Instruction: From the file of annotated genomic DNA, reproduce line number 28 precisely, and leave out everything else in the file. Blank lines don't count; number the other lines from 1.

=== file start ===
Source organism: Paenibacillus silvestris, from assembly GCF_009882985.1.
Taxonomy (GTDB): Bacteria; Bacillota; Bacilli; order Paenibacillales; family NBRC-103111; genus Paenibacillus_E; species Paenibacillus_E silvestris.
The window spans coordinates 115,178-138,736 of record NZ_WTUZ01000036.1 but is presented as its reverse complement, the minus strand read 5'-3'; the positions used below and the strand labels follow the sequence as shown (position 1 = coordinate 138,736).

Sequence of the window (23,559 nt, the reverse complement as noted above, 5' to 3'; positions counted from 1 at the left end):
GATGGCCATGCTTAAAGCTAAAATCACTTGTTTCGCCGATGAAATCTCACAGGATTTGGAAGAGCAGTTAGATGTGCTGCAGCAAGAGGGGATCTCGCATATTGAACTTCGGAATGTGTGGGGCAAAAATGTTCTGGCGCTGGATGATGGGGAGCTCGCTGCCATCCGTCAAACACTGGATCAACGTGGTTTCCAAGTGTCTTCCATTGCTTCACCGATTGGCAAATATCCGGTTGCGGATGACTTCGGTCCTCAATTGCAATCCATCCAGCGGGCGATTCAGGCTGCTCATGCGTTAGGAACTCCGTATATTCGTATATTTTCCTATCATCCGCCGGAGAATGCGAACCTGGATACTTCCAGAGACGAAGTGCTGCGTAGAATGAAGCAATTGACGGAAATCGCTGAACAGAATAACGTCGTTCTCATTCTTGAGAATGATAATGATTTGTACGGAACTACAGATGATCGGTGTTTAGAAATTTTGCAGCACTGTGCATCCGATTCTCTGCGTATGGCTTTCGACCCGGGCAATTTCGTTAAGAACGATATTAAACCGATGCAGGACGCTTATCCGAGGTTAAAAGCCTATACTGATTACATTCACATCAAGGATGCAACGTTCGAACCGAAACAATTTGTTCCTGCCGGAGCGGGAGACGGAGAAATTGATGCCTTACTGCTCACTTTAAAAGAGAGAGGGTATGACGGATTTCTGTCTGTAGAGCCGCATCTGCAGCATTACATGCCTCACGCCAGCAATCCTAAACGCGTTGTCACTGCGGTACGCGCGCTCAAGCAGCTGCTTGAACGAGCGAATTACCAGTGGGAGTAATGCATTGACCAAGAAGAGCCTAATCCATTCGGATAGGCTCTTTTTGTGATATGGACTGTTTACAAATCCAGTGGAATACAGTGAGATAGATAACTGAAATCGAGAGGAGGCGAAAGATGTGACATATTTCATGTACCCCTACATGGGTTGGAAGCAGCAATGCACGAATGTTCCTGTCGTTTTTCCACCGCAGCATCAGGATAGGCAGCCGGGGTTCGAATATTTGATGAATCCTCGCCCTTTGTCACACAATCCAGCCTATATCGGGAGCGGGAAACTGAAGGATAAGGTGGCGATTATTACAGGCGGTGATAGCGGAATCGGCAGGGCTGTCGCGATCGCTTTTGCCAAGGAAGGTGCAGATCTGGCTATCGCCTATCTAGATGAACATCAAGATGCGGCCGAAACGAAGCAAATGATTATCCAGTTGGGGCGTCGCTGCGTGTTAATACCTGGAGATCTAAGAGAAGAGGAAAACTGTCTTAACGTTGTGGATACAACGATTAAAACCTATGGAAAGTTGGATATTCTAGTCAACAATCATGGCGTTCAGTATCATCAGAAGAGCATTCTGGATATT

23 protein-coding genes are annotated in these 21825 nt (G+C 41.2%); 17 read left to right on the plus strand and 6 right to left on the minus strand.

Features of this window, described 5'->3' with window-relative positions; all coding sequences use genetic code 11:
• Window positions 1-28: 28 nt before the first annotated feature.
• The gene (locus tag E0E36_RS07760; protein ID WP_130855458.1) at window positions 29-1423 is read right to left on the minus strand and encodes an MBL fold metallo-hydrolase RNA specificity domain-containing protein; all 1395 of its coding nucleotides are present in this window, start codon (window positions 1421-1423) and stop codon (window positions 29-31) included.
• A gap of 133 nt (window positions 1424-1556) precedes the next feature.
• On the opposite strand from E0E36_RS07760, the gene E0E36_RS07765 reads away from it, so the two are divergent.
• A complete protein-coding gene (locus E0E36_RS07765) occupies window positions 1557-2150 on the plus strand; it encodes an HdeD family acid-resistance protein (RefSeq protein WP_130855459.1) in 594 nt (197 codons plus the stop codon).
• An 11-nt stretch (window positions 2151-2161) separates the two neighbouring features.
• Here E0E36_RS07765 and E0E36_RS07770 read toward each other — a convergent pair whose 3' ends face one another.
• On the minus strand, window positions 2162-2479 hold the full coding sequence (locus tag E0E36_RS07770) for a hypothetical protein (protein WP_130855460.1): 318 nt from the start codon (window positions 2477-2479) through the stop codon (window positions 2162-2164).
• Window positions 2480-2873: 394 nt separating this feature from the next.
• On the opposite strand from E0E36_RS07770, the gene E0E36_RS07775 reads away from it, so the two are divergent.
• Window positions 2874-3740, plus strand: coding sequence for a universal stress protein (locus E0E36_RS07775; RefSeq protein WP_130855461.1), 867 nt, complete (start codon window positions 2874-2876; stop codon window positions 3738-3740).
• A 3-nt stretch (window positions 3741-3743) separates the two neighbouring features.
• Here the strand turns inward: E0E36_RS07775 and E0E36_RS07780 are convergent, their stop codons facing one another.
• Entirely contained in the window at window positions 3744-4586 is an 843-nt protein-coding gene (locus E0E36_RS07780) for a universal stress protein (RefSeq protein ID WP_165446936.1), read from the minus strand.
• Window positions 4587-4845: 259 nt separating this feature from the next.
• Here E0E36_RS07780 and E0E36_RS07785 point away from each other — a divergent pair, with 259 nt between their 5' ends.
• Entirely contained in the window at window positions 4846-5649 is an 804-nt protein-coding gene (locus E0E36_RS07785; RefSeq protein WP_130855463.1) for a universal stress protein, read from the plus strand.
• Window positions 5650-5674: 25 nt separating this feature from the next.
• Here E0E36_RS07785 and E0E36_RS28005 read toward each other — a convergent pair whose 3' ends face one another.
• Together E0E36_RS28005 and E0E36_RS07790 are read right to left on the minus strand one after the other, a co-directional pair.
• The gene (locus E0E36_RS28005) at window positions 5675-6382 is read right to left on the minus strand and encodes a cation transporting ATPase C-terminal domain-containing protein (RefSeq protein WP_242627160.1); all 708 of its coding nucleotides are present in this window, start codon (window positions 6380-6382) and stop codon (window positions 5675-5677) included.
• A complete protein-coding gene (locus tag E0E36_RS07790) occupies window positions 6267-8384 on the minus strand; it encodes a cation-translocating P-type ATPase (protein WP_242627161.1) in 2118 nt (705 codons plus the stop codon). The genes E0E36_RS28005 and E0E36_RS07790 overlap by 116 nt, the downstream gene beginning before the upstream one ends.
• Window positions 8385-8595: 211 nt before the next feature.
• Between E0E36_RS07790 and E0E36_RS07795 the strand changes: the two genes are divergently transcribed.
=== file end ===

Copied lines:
• The gene (locus E0E36_RS28005) at window positions 5675-6382 is read right to left on the minus strand and encodes a cation transporting ATPase C-terminal domain-containing protein (RefSeq protein WP_242627160.1); all 708 of its coding nucleotides are present in this window, start codon (window positions 6380-6382) and stop codon (window positions 5675-5677) included.